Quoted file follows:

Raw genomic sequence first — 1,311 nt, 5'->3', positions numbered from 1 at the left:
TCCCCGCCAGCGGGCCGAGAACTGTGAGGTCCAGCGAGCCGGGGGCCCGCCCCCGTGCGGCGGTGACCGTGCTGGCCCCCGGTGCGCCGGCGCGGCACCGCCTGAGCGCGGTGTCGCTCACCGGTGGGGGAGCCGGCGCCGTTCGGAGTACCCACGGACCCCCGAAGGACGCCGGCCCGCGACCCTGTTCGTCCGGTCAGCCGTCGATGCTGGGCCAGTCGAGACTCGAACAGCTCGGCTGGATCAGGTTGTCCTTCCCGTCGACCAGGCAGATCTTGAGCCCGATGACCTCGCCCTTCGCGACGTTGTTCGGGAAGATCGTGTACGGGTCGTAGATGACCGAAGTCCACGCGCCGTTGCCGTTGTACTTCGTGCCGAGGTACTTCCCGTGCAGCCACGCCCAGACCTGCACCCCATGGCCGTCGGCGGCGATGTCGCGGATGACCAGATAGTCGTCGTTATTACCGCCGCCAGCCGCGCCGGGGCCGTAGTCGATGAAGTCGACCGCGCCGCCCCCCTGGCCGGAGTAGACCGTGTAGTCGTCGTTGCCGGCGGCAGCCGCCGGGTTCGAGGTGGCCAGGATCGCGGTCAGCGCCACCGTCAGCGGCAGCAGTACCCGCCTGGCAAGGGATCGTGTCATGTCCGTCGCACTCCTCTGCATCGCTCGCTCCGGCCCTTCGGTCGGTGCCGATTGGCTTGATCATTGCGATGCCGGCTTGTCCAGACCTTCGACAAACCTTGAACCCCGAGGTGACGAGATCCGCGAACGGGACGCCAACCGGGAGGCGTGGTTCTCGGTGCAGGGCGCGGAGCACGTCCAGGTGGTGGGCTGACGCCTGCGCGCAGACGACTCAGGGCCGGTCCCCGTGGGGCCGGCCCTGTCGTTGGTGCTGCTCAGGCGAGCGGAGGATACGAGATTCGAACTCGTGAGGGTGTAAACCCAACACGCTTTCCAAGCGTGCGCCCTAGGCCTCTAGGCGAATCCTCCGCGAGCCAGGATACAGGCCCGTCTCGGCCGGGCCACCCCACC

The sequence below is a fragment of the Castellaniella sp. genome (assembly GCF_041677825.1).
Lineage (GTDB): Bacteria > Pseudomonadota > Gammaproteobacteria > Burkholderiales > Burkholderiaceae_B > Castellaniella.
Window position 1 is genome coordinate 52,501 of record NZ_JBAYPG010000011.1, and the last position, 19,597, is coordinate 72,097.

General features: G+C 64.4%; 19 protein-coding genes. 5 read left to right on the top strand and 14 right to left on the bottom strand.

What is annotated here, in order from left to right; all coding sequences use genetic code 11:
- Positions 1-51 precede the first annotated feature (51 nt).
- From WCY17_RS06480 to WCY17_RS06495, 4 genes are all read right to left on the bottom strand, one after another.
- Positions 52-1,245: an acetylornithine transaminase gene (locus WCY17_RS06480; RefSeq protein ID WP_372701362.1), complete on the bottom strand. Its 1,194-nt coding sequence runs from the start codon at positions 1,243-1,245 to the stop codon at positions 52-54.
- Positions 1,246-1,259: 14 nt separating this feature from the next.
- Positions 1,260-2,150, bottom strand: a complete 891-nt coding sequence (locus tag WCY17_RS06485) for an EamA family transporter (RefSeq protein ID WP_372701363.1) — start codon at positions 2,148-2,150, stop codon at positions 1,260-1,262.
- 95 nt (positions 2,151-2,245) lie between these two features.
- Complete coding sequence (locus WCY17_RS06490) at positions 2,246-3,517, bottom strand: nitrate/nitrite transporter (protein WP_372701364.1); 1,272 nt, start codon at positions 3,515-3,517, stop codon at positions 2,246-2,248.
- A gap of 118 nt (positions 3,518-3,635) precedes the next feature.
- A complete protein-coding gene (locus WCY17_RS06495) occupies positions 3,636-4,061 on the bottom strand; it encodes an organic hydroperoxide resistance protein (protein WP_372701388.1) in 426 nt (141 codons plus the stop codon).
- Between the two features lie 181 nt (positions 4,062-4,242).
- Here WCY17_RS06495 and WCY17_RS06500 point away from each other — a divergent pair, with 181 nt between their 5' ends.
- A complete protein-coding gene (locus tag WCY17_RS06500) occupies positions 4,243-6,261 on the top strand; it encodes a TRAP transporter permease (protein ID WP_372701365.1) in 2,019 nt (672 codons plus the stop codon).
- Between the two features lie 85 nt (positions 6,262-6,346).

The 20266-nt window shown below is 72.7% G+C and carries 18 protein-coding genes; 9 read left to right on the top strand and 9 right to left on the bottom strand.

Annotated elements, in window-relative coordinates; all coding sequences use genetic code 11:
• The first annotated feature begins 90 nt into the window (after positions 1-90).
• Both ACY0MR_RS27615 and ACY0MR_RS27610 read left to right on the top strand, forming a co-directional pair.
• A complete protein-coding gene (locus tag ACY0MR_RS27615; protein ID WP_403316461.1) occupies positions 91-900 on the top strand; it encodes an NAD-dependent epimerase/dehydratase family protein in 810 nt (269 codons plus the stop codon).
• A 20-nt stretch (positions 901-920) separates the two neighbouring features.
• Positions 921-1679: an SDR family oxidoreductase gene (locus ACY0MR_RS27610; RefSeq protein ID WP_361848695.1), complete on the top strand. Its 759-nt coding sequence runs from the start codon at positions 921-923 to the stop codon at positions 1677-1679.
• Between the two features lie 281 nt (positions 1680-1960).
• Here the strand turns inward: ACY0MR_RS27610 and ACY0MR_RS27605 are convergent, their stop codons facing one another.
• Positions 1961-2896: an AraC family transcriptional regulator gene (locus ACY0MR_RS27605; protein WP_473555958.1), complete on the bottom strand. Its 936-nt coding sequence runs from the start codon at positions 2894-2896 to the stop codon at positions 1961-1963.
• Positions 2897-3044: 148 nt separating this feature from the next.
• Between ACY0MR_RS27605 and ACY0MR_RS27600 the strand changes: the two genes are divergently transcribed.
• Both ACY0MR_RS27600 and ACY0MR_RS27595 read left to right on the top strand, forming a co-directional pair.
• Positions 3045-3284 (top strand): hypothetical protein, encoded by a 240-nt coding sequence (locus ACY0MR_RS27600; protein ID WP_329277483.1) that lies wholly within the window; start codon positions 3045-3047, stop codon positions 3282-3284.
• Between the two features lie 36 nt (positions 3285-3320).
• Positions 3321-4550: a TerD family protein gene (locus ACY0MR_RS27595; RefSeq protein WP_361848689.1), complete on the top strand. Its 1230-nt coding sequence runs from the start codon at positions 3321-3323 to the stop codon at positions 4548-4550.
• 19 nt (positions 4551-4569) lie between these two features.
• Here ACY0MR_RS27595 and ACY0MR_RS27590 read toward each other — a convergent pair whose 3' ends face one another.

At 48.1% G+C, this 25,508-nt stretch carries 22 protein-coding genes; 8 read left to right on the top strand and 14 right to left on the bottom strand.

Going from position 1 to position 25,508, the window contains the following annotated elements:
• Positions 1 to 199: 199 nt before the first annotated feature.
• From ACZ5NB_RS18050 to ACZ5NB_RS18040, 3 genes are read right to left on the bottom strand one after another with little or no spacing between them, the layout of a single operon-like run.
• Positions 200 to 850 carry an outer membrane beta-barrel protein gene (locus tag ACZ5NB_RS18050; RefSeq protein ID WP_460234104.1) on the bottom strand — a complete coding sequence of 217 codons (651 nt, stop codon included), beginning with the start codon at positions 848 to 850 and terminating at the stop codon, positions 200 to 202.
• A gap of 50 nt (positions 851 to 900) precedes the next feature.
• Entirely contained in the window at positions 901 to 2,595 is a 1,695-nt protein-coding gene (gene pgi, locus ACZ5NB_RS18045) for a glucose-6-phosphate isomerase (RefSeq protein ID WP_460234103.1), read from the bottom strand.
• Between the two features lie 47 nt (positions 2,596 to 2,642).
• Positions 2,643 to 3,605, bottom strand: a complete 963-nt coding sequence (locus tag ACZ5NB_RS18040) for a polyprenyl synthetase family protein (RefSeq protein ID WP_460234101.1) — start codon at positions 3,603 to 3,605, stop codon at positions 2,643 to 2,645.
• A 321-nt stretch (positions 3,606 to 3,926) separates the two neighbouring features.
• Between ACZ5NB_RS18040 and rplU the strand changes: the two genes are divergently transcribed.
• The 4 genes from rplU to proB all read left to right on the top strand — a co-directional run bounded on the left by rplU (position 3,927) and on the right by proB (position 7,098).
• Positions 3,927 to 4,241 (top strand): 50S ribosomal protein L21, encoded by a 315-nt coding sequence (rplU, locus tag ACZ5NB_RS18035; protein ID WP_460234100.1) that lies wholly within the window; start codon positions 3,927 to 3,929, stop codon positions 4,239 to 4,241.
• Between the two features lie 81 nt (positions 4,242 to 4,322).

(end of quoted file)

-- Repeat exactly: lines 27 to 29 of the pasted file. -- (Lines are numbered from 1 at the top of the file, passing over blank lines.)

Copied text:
• Positions 921-1679: an SDR family oxidoreductase gene (locus ACY0MR_RS27610; RefSeq protein ID WP_361848695.1), complete on the top strand. Its 759-nt coding sequence runs from the start codon at positions 921-923 to the stop codon at positions 1677-1679.
• Between the two features lie 281 nt (positions 1680-1960).
• Here the strand turns inward: ACY0MR_RS27610 and ACY0MR_RS27605 are convergent, their stop codons facing one another.